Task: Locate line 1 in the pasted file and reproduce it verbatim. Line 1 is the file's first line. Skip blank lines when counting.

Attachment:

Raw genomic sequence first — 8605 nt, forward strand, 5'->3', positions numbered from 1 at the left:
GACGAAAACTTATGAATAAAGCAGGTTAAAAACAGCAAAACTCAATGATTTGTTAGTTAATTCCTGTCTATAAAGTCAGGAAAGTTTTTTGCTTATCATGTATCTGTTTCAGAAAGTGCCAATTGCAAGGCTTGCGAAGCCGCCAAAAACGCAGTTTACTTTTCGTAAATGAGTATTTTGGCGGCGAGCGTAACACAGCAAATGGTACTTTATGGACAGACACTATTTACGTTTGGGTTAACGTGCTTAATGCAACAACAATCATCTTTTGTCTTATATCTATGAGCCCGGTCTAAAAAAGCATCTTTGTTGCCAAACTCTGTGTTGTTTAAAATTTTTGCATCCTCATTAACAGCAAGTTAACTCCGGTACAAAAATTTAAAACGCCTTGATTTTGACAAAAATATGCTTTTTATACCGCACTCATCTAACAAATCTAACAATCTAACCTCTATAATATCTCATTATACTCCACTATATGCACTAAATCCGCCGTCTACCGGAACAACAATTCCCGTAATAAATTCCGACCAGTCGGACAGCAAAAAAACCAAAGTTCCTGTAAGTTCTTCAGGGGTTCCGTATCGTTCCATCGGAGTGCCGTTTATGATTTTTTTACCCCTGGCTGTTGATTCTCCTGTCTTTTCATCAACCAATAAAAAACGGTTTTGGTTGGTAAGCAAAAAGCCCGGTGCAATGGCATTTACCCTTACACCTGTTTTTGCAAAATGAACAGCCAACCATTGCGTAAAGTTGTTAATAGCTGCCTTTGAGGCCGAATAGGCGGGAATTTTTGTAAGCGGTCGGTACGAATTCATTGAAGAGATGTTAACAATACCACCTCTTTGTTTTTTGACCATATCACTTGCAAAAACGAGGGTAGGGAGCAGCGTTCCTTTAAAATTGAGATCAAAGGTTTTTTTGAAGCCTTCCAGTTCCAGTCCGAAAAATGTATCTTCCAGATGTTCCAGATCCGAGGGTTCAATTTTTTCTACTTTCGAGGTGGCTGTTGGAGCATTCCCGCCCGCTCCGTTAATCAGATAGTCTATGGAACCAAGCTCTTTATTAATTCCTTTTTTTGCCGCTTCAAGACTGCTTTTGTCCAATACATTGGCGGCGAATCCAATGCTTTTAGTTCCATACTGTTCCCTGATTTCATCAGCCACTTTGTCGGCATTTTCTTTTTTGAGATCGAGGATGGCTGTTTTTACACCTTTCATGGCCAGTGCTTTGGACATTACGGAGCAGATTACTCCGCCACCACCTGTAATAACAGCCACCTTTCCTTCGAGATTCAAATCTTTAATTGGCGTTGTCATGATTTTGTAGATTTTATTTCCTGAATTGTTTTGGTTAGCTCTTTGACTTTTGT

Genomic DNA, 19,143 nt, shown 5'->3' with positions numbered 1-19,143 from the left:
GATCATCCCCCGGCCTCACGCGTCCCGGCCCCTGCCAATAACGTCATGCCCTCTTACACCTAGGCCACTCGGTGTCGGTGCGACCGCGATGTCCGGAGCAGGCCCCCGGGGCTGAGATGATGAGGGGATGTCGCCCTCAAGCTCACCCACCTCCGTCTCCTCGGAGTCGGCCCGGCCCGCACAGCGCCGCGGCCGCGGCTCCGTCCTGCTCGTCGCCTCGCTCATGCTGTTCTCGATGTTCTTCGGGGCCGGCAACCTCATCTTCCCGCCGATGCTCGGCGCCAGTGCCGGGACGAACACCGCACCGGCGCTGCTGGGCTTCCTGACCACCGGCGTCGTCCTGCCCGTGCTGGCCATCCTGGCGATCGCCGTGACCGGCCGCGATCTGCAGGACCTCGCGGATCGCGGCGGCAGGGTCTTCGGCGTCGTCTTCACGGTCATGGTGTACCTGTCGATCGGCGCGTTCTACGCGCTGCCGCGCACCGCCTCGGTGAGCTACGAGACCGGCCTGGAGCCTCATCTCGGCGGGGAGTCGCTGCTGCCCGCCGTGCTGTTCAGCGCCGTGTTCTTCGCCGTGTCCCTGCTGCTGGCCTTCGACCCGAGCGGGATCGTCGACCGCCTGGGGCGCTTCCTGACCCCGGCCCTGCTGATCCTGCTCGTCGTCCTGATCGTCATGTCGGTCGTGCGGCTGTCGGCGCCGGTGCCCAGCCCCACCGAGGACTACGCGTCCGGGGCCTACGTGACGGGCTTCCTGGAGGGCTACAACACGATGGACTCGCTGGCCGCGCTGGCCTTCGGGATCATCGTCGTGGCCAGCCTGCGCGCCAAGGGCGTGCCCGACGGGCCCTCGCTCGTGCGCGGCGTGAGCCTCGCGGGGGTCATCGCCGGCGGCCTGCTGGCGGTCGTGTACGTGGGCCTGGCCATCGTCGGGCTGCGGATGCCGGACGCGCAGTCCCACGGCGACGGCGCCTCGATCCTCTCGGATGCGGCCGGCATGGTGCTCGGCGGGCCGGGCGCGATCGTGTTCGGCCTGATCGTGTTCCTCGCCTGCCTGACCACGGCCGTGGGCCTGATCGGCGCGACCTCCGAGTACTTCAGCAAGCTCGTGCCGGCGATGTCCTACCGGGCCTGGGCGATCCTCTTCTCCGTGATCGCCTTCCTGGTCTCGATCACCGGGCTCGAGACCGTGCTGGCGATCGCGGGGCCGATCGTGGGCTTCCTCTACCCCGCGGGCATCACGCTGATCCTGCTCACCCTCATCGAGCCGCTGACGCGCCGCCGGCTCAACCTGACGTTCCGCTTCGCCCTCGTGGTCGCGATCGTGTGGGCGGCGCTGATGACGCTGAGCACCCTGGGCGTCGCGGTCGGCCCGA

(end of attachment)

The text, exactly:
Raw genomic sequence first — 8605 nt, forward strand, 5'->3', positions numbered from 1 at the left: